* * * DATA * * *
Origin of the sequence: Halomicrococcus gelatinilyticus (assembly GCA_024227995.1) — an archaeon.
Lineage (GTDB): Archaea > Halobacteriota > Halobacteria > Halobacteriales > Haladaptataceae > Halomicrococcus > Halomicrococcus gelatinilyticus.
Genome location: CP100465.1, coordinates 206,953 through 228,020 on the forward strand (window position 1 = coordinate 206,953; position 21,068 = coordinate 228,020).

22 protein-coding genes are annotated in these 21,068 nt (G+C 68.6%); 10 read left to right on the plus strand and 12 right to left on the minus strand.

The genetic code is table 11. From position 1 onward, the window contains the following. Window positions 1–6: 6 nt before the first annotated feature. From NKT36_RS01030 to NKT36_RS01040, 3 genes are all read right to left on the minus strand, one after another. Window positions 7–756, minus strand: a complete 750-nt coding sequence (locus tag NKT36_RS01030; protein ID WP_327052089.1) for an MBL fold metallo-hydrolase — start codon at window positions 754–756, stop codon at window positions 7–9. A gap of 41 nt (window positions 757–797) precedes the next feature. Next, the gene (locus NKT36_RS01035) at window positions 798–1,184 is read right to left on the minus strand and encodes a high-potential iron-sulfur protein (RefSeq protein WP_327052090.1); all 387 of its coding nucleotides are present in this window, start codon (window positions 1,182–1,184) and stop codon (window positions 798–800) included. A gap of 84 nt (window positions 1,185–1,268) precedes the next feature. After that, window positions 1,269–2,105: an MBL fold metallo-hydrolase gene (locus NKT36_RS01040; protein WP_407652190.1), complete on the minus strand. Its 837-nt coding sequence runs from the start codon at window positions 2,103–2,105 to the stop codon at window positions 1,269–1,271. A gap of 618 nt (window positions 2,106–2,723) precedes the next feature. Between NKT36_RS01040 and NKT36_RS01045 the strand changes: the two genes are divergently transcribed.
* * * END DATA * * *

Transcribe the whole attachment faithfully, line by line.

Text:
Origin of the sequence: Halomicrococcus gelatinilyticus (assembly GCA_024227995.1) — an archaeon.
Lineage (GTDB): Archaea > Halobacteriota > Halobacteria > Halobacteriales > Haladaptataceae > Halomicrococcus > Halomicrococcus gelatinilyticus.
Genome location: CP100465.1, coordinates 206,953 through 228,020 on the forward strand (window position 1 = coordinate 206,953; position 21,068 = coordinate 228,020).

22 protein-coding genes are annotated in these 21,068 nt (G+C 68.6%); 10 read left to right on the plus strand and 12 right to left on the minus strand.

The genetic code is table 11. From position 1 onward, the window contains the following. Window positions 1–6: 6 nt before the first annotated feature. From NKT36_RS01030 to NKT36_RS01040, 3 genes are all read right to left on the minus strand, one after another. Window positions 7–756, minus strand: a complete 750-nt coding sequence (locus tag NKT36_RS01030; protein ID WP_327052089.1) for an MBL fold metallo-hydrolase — start codon at window positions 754–756, stop codon at window positions 7–9. A gap of 41 nt (window positions 757–797) precedes the next feature. Next, the gene (locus NKT36_RS01035) at window positions 798–1,184 is read right to left on the minus strand and encodes a high-potential iron-sulfur protein (RefSeq protein WP_327052090.1); all 387 of its coding nucleotides are present in this window, start codon (window positions 1,182–1,184) and stop codon (window positions 798–800) included. A gap of 84 nt (window positions 1,185–1,268) precedes the next feature. After that, window positions 1,269–2,105: an MBL fold metallo-hydrolase gene (locus NKT36_RS01040; protein WP_407652190.1), complete on the minus strand. Its 837-nt coding sequence runs from the start codon at window positions 2,103–2,105 to the stop codon at window positions 1,269–1,271. A gap of 618 nt (window positions 2,106–2,723) precedes the next feature. Between NKT36_RS01040 and NKT36_RS01045 the strand changes: the two genes are divergently transcribed.